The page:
Back in 2002 the country was embroiled in a scandal involving the suspected release of genetically modified corn.
Corngate, as it will now forever be known, sparked impassioned debate about the potential dangers and ethical dilemmas posed by GM.
But, 17 years on, major advances in gene editing - that arguably make GM a bit less ominous - have many scientists calling for politicians to reconsider their positions.
RNZ asked the country's major political parties whether their stance had changed since the early 2000s when fears about "Franken-food" were so rife.
The Royal Society is urging the country's leaders to once again have a serious think about the potential - and pitfalls - of genetic modifications.
Without wishing to endorse one side or the other, the society's co-chairperson Dr David Penman said new, precise gene editing technologies like CRISPR-Cas9, now at the forefront of GM, meant it's a different playing field to in 2002.
"You can buy these CRISPR kits off the internet and this is effectively what you can expect in the future - this will be more and more available," he said.
"It's cheap, it's virtually undetectable in many cases. How are we going to handle this when it goes on Amazon?"
This also has potential to allay many of the concerns that were so vehemently raised during the Corngate days, when much of the concern centred around "transgenes".
"Genes from other organisms into different organisms and that was where genetic modification got a bad name," Dr Penman said.
Environment Minister David Parker maintained that the Hazardous Substances and New Organisms Act (HASNO) - some of the strictest GM legislation in the world - was adequate to deal with the advances - for now.
"As scientific knowledge changes then what is thought to be risky might, over time, be thought to be less risky and so you could, in the future, change the HASNO legislation," he said.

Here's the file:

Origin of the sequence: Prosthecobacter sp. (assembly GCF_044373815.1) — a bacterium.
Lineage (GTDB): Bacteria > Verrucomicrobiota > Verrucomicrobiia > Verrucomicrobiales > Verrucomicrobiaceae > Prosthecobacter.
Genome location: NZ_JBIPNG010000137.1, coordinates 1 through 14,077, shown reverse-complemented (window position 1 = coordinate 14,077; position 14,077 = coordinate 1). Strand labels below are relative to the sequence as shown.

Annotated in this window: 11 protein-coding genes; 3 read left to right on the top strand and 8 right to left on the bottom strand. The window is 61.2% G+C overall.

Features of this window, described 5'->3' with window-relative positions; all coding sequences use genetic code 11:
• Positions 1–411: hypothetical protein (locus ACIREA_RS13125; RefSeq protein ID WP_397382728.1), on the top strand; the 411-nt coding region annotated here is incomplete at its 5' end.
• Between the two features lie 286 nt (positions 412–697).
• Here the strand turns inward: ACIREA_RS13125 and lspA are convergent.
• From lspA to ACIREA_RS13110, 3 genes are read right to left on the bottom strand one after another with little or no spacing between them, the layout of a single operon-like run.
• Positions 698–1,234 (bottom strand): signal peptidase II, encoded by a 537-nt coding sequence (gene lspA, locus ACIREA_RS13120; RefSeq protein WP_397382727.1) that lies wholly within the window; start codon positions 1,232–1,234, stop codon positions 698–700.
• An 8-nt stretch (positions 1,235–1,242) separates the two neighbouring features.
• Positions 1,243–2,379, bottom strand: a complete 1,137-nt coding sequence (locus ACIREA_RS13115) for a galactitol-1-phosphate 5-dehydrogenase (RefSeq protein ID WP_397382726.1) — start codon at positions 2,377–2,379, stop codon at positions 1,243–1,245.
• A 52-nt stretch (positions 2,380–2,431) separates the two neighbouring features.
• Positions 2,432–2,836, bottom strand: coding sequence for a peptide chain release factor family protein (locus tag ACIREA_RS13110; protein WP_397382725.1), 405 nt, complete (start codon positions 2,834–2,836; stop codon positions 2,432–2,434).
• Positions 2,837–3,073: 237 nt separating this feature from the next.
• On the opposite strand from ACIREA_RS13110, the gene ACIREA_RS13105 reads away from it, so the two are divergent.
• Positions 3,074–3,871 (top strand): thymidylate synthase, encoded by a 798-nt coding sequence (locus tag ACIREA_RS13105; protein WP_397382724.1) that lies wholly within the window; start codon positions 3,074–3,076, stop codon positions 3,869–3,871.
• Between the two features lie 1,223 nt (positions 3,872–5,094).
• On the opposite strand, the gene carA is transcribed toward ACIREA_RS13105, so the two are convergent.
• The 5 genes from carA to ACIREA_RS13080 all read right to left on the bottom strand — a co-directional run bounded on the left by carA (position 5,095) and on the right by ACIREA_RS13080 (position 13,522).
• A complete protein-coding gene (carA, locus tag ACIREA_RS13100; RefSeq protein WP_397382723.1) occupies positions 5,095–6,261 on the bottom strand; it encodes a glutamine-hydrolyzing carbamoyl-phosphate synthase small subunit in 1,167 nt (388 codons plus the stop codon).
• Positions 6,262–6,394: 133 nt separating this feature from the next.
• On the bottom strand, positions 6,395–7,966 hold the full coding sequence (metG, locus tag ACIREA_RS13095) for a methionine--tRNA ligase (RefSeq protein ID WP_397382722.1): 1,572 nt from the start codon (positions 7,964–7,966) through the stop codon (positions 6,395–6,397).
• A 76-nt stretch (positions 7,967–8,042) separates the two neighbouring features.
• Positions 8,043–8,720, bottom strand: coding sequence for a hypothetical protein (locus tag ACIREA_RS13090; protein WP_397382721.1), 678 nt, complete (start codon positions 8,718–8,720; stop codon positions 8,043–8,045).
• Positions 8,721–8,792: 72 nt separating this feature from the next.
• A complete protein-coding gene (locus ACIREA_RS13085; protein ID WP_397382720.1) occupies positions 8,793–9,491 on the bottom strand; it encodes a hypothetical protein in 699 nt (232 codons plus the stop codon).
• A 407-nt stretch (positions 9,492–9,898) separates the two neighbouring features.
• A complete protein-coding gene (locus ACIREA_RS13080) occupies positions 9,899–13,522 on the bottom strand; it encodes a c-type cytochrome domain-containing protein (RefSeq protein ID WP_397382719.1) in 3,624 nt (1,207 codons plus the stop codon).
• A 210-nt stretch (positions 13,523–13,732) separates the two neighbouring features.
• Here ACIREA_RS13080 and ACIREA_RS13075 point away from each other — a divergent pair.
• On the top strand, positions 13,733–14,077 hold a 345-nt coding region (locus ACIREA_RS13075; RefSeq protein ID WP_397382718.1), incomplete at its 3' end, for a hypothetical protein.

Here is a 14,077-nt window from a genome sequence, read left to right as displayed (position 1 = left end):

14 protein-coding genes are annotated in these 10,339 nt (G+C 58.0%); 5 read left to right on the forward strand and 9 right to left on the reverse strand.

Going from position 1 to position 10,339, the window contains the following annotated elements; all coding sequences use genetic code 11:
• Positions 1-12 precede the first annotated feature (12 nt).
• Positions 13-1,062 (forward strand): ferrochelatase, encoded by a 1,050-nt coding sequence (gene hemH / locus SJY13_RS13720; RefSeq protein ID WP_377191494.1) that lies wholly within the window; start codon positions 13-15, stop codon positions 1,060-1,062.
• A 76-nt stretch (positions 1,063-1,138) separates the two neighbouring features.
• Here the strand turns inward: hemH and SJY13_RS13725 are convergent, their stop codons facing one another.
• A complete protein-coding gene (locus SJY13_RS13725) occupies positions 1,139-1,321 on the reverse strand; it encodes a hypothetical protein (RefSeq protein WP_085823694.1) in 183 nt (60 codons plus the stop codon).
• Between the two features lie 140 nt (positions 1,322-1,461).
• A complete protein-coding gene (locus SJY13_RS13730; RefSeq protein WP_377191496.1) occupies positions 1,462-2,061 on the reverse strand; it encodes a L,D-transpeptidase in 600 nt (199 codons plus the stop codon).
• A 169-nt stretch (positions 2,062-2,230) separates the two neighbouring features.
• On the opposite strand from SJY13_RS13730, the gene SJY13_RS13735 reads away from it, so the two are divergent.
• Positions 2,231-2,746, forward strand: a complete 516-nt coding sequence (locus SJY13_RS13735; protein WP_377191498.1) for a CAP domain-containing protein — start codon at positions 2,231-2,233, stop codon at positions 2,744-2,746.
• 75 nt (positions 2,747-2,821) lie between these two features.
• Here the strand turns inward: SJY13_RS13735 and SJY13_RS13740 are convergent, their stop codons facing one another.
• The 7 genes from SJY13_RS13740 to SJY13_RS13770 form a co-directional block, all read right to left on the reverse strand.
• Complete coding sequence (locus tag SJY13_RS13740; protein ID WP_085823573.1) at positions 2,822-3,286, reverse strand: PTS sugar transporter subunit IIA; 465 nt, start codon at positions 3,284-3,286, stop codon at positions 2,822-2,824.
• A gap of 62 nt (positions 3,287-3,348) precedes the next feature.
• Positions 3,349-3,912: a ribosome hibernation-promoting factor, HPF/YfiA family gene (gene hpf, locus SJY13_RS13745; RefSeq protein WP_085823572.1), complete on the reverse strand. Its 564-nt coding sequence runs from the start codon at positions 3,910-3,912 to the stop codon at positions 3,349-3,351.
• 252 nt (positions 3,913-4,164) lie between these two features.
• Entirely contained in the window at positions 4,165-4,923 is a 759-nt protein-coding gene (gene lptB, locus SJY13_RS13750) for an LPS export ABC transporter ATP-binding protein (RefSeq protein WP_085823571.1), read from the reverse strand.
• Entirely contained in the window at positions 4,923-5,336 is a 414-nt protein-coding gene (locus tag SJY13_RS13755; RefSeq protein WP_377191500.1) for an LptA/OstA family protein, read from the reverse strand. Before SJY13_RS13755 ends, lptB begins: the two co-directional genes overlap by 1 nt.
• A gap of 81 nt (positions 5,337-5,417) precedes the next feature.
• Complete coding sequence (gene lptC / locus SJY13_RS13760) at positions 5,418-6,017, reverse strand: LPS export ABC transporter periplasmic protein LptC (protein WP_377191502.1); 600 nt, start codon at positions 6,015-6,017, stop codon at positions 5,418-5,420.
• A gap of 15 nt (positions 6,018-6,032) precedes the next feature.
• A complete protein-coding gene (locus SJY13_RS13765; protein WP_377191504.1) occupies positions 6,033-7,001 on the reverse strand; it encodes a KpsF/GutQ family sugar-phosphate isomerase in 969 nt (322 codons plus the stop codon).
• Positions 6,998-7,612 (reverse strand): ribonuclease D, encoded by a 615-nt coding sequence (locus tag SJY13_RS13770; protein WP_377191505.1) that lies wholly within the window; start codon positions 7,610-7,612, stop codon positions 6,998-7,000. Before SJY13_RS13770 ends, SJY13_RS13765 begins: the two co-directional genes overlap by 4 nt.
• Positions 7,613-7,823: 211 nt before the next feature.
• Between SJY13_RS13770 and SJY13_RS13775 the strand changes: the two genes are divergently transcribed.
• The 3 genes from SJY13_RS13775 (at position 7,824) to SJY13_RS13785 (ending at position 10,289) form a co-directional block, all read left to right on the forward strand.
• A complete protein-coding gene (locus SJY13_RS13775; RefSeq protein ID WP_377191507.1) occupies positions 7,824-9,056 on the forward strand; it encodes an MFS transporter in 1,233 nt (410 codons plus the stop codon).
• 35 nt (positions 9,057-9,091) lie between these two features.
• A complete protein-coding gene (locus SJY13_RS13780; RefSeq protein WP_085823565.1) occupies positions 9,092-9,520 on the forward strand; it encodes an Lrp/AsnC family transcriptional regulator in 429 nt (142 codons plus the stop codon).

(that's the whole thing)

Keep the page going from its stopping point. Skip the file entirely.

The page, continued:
Currently, applications to release genetically modified organisms need to be approved by the Environmental Protection Authority and Mr Parker said there had still only ever been three or four approvals.
"I know there are some scientists who say that New Zealand's approach is too conservative and we should make it easier for people to release a GM organism using some of these CRISPR techniques," he said.
"I don't agree with that; I think that the precautionary approach hasn't done us any harm so far, either economically or environmentally."
Act's David Seymour called the government's position on GM "naive and superstitious" and said it's keeping us in the Dark Ages.
"Every day at the University of Auckland and other universities up and down this country people are doing work that could revolutionise our agriculture, our pest control and our healthcare. And yet they're not allowed to take those technologies outside of the lab."
New Zealand First biosecurity spokesperson Mark Patterson said while the party supported the current GM-free policy, New Zealand "desperately" needed to consider the issue.
"We can't kick the can down the road forever. And there will be a variety of views, but they all need to be heard. Interestingly, consumers are not as enthusiastic as the scientists about this sort of thing. So that's the sort of discussion we have to have."
National's blue greens policy includes a paper on what it calls "biotechnology".
The party's research, science and innovation spokesperson Parmjeet Parmar said it's time to find out whether the public's feelings have changed.
"We believe it's time we go out and test the attitudes of New Zealanders towards this CRISPR technology, which is gene editing. And as we have seen recently, Fonterra is now interested in lab-grown dairy-like ingredients and that shows the thinking towards gene editing is definitely changing."
The Green Party declined to put someone up to be interviewed for this story, but its website said its policy was to prohibit genetically modified and transgenic organisms that were intended for release into the environment or food chain, while keeping genetic research contained to the laboratory.